Procedural arguments of persuasive games: An elaboration likelihood perspective

Ruud S. Jacobs*, Stefan Werning, Jeroen Jansz, Julia Kneer

*Corresponding author for this work

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Studies into the effects of persuasive games - games designed to change players' attitudes - have not yet yielded insight into the psychological processes involved in persuasion through procedural rhetoric. As a type of nonverbal argument embedded in game systems, it is an open question whether procedural rhetoric leads players to elaborate on a message in the same way as traditionally delivered arguments do. The current study tested 241 participants in a 2 (rhetoric strength) × 2 (level of cognitive load) between-subjects experiment, using game stimuli generated through analytical game design. Results indicate that procedural rhetoric strength meaningfully added to persuasive effects. Participants in high-cognitive-load conditions were not driven to process the games' message differently. We outline the empirical process required to further investigate effects of procedural rhetoric on elaboration, and conclude how the current study contributes to conceptions of arguments borne out through gameplay.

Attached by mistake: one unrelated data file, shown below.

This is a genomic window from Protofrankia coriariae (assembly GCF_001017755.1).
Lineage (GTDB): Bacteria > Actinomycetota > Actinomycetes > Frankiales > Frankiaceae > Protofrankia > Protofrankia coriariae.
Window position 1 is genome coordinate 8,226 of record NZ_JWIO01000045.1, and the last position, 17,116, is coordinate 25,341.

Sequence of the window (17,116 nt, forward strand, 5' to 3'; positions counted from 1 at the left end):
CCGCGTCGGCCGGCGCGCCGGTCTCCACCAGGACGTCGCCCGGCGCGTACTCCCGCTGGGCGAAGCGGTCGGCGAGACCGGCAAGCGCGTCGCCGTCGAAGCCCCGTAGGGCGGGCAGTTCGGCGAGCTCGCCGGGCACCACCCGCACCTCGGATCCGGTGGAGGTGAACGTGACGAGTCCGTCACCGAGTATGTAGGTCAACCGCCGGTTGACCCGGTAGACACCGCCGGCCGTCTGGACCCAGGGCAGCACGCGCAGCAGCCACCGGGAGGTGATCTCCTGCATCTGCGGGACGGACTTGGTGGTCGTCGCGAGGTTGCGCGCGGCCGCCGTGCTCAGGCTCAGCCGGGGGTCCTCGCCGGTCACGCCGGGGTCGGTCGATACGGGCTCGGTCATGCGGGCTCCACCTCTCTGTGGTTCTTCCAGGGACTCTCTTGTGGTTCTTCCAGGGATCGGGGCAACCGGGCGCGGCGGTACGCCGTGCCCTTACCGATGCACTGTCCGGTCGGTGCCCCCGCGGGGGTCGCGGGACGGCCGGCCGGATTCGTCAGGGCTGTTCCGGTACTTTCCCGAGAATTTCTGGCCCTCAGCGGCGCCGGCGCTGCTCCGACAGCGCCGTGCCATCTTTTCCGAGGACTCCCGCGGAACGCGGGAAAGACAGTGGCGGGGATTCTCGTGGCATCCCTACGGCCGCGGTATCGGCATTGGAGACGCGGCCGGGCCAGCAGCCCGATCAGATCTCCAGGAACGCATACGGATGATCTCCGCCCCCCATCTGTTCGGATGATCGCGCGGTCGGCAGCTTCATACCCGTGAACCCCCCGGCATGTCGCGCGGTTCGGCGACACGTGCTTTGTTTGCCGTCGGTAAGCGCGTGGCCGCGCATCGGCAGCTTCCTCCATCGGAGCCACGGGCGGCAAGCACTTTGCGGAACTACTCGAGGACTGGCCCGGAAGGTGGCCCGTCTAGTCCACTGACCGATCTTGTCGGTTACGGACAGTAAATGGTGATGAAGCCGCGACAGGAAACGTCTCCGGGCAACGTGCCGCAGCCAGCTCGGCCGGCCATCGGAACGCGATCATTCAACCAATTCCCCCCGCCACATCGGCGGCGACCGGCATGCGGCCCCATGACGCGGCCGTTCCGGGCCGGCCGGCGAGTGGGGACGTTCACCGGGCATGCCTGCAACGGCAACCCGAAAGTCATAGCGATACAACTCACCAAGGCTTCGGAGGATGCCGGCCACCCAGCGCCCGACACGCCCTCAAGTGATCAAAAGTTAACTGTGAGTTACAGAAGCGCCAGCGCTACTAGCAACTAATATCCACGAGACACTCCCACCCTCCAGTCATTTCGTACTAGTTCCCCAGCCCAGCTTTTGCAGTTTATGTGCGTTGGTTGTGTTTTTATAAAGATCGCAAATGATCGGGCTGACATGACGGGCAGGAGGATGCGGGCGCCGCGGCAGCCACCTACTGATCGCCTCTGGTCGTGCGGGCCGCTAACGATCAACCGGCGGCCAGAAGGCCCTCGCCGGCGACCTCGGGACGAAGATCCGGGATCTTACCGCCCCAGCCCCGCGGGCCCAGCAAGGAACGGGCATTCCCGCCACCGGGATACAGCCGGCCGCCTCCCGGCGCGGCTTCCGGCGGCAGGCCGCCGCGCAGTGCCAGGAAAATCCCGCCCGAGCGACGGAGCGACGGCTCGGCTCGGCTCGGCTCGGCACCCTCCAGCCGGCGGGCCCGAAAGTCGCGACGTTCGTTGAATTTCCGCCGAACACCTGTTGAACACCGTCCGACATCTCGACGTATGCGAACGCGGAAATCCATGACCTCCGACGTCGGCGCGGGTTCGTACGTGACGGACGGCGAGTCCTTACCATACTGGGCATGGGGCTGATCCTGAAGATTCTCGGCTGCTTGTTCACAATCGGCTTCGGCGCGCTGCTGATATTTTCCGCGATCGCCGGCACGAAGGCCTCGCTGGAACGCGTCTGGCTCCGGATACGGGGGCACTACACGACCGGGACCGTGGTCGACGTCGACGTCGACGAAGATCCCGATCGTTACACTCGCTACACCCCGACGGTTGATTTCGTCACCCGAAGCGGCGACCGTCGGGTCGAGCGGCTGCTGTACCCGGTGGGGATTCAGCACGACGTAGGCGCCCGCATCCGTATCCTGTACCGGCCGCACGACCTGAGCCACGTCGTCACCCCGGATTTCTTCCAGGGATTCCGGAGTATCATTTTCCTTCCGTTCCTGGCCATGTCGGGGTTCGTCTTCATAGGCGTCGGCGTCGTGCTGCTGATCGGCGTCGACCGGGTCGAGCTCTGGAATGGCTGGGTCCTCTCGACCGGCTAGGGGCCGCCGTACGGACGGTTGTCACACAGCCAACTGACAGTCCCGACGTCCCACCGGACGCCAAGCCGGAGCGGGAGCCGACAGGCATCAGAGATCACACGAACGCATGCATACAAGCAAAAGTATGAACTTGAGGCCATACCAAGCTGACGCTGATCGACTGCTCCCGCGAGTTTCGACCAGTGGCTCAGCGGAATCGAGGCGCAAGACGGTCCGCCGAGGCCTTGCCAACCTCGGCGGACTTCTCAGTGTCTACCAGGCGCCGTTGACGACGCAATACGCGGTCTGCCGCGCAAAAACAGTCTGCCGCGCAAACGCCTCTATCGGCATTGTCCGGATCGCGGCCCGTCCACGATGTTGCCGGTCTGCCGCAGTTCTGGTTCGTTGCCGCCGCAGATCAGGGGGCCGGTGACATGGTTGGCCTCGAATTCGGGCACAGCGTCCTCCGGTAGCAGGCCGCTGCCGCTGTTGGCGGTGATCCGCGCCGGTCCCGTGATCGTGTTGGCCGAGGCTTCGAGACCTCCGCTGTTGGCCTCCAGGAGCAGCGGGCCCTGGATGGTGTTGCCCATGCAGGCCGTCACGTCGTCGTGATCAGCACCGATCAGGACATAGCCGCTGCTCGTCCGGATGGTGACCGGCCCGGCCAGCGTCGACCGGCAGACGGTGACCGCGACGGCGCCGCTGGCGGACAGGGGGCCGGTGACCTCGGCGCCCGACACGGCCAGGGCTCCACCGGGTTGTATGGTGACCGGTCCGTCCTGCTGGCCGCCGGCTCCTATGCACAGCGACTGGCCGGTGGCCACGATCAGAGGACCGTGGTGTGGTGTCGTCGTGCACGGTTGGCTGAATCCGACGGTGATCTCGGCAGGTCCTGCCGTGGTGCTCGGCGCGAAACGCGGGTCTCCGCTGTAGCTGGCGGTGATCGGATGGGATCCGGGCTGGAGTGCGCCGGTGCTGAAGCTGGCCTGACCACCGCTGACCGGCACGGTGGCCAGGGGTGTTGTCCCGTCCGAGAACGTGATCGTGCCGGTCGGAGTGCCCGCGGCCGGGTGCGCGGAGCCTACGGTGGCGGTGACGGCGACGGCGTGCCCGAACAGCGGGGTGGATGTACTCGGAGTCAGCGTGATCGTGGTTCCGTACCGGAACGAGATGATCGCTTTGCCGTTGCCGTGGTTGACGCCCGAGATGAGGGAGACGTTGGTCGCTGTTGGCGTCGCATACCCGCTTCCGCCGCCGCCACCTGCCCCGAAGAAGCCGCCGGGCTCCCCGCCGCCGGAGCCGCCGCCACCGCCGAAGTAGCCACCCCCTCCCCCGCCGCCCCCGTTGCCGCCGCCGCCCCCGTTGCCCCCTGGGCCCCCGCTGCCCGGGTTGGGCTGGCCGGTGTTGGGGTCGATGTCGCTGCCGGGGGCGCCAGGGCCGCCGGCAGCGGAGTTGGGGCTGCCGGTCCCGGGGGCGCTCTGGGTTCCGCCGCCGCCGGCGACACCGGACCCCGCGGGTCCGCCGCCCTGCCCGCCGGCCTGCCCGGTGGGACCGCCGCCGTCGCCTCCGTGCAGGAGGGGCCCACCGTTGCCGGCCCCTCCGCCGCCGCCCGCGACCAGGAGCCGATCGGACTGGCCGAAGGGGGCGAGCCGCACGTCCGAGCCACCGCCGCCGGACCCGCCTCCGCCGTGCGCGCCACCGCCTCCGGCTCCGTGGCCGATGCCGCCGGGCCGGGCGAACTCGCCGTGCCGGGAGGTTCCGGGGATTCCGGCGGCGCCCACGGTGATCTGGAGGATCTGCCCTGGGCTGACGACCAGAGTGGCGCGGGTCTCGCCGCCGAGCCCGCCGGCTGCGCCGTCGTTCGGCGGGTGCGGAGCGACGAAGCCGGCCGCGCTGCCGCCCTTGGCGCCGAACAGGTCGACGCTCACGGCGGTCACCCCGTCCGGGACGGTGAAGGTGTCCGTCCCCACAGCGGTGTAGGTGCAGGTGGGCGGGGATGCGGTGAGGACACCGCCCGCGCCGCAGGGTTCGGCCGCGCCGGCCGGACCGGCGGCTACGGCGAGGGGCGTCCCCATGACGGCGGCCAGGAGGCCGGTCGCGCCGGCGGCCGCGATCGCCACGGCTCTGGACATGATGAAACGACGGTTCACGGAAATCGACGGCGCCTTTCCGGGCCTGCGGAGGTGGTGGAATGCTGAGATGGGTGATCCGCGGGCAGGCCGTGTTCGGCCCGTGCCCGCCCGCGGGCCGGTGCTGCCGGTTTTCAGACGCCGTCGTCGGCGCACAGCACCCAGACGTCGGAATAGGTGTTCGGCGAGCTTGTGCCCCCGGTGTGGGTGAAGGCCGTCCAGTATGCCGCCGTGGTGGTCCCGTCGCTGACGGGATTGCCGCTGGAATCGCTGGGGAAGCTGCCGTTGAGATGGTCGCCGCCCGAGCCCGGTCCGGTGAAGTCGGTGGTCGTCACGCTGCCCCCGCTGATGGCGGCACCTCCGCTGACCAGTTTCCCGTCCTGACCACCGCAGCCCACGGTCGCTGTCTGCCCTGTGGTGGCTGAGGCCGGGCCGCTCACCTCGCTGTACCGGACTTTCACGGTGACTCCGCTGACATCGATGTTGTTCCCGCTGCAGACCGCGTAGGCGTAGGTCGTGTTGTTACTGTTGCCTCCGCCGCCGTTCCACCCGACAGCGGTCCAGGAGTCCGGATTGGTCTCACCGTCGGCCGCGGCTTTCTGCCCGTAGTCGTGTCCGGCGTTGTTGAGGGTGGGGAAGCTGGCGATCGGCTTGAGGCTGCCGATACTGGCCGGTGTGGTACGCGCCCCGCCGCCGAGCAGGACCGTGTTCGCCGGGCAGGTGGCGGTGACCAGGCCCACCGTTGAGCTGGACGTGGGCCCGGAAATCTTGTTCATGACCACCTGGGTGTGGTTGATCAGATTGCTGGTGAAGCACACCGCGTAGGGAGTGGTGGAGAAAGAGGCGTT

Original languageEnglish
Pages (from-to)49-59
Number of pages11
JournalJournal of Media Psychology
Issue number2
Early online date4 Sept 2020
Publication statusPublished - 1 Apr 2021


  • Attitudes
  • Effects
  • Elaboration
  • Persuasive games
  • Procedural rhetoric
  • UT-Hybrid-D


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